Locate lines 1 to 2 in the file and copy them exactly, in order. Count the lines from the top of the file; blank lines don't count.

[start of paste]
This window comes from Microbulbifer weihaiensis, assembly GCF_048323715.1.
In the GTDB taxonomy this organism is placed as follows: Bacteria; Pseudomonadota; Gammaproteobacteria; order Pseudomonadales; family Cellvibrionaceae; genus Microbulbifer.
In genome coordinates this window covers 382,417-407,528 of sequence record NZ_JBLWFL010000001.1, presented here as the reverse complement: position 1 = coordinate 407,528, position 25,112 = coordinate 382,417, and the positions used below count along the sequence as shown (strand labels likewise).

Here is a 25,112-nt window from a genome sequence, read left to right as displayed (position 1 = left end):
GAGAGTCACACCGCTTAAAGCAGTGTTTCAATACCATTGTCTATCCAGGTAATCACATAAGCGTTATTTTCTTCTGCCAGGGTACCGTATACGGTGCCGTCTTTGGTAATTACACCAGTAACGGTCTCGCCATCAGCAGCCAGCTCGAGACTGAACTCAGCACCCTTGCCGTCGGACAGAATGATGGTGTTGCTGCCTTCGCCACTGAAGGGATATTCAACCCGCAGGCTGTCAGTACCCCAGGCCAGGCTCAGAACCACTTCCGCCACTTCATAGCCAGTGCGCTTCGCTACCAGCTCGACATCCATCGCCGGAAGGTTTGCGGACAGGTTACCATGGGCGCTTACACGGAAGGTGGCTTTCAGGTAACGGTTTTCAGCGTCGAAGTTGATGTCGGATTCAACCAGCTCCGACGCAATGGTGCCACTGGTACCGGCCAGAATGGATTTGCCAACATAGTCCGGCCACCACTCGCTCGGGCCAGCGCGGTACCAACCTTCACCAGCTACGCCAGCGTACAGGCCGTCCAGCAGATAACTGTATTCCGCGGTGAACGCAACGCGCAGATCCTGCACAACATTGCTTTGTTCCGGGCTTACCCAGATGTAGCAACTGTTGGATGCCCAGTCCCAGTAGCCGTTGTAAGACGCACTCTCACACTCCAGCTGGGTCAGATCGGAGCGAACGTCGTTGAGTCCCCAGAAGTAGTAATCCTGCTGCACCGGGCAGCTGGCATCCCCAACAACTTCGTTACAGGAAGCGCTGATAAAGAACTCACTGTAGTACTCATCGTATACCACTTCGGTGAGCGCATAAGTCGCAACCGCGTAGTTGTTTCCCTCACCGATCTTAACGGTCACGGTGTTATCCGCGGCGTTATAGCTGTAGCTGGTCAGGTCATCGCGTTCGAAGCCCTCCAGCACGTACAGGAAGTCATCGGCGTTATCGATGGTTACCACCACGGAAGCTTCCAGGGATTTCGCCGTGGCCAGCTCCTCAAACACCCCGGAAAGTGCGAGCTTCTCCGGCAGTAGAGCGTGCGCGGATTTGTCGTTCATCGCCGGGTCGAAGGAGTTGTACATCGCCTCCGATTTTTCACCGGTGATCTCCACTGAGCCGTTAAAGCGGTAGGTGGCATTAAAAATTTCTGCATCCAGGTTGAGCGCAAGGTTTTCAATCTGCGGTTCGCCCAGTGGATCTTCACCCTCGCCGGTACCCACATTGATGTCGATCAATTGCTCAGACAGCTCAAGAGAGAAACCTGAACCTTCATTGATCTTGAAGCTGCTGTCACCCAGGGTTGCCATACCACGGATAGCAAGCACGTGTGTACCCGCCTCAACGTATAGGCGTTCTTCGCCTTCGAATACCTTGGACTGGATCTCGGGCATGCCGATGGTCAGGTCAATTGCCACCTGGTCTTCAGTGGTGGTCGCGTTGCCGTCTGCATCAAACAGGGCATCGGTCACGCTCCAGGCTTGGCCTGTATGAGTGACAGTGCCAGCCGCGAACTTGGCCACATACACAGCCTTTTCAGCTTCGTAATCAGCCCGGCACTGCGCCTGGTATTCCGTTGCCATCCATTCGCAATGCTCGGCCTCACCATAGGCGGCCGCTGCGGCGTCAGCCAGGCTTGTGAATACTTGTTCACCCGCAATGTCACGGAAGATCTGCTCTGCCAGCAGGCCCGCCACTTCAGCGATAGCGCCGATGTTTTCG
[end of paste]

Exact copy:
This window comes from Microbulbifer weihaiensis, assembly GCF_048323715.1.
In the GTDB taxonomy this organism is placed as follows: Bacteria; Pseudomonadota; Gammaproteobacteria; order Pseudomonadales; family Cellvibrionaceae; genus Microbulbifer.